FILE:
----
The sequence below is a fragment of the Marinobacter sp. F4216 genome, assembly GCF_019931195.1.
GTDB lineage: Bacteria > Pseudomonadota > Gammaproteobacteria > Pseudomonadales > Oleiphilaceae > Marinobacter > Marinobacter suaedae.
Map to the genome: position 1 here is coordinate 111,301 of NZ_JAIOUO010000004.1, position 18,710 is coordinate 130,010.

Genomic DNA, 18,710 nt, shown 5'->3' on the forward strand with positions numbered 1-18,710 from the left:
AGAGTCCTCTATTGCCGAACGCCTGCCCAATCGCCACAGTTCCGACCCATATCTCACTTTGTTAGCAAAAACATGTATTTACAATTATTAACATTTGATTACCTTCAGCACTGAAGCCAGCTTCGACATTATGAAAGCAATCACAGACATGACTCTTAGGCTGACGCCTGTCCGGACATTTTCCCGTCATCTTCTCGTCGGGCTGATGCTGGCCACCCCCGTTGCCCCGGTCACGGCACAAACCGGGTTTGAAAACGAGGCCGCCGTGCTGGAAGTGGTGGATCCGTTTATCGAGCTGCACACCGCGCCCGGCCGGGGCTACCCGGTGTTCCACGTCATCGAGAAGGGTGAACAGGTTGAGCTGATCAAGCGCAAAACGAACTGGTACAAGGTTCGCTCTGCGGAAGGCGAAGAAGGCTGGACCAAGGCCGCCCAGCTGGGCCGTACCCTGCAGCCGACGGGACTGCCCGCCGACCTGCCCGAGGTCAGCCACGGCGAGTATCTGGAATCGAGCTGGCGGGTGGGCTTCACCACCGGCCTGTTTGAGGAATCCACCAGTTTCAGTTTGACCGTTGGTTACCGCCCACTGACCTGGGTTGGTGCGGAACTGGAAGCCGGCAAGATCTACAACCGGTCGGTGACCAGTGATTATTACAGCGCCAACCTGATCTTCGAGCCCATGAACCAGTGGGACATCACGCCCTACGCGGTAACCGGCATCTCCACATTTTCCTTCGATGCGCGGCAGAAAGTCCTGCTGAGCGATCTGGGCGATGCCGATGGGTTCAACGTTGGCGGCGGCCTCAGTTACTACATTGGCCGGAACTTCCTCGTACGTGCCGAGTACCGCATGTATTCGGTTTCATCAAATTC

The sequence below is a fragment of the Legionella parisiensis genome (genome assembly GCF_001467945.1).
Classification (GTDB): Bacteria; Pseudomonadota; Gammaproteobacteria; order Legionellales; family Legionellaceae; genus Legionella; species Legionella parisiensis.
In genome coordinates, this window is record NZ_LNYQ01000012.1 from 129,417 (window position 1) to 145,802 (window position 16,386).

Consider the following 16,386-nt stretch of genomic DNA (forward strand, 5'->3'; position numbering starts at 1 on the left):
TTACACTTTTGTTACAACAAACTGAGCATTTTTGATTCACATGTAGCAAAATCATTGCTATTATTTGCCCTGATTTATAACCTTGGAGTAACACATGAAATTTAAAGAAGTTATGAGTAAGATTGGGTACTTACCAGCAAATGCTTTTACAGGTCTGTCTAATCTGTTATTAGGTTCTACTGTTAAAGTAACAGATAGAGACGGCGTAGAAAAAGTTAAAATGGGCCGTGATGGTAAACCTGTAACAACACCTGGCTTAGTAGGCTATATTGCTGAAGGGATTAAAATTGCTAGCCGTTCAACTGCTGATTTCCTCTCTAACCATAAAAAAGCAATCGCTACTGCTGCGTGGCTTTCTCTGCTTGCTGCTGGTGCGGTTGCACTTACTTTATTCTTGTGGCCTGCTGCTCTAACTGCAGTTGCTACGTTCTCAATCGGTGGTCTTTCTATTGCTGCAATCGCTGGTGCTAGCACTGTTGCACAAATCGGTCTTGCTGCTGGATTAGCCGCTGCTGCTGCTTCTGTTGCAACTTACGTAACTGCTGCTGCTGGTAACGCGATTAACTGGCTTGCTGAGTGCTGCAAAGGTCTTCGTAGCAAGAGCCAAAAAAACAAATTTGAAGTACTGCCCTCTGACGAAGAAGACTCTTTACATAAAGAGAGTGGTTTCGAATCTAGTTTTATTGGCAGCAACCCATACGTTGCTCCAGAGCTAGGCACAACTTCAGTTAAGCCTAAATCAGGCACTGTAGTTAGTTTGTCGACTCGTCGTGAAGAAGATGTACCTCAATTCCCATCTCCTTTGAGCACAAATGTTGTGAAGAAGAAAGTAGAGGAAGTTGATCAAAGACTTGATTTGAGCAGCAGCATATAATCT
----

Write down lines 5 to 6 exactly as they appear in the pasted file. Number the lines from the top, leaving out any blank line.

AGAGTCCTCTATTGCCGAACGCCTGCCCAATCGCCACAGTTCCGACCCATATCTCACTTTGTTAGCAAAAACATGTATTTACAATTATTAACATTTGATTACCTTCAGCACTGAAGCCAGCTTCGACATTATGAAAGCAATCACAGACATGACTCTTAGGCTGACGCCTGTCCGGACATTTTCCCGTCATCTTCTCGTCGGGCTGATGCTGGCCACCCCCGTTGCCCCGGTCACGGCACAAACCGGGTTTGAAAACGAGGCCGCCGTGCTGGAAGTGGTGGATCCGTTTATCGAGCTGCACACCGCGCCCGGCCGGGGCTACCCGGTGTTCCACGTCATCGAGAAGGGTGAACAGGTTGAGCTGATCAAGCGCAAAACGAACTGGTACAAGGTTCGCTCTGCGGAAGGCGAAGAAGGCTGGACCAAGGCCGCCCAGCTGGGCCGTACCCTGCAGCCGACGGGACTGCCCGCCGACCTGCCCGAGGTCAGCCACGGCGAGTATCTGGAATCGAGCTGGCGGGTGGGCTTCACCACCGGCCTGTTTGAGGAATCCACCAGTTTCAGTTTGACCGTTGGTTACCGCCCACTGACCTGGGTTGGTGCGGAACTGGAAGCCGGCAAGATCTACAACCGGTCGGTGACCAGTGATTATTACAGCGCCAACCTGATCTTCGAGCCCATGAACCAGTGGGACATCACGCCCTACGCGGTAACCGGCATCTCCACATTTTCCTTCGATGCGCGGCAGAAAGTCCTGCTGAGCGATCTGGGCGATGCCGATGGGTTCAACGTTGGCGGCGGCCTCAGTTACTACATTGGCCGGAACTTCCTCGTACGTGCCGAGTACCGCATGTATTCGGTTTCATCAAATTC

The sequence below is a fragment of the Legionella parisiensis genome (genome assembly GCF_001467945.1).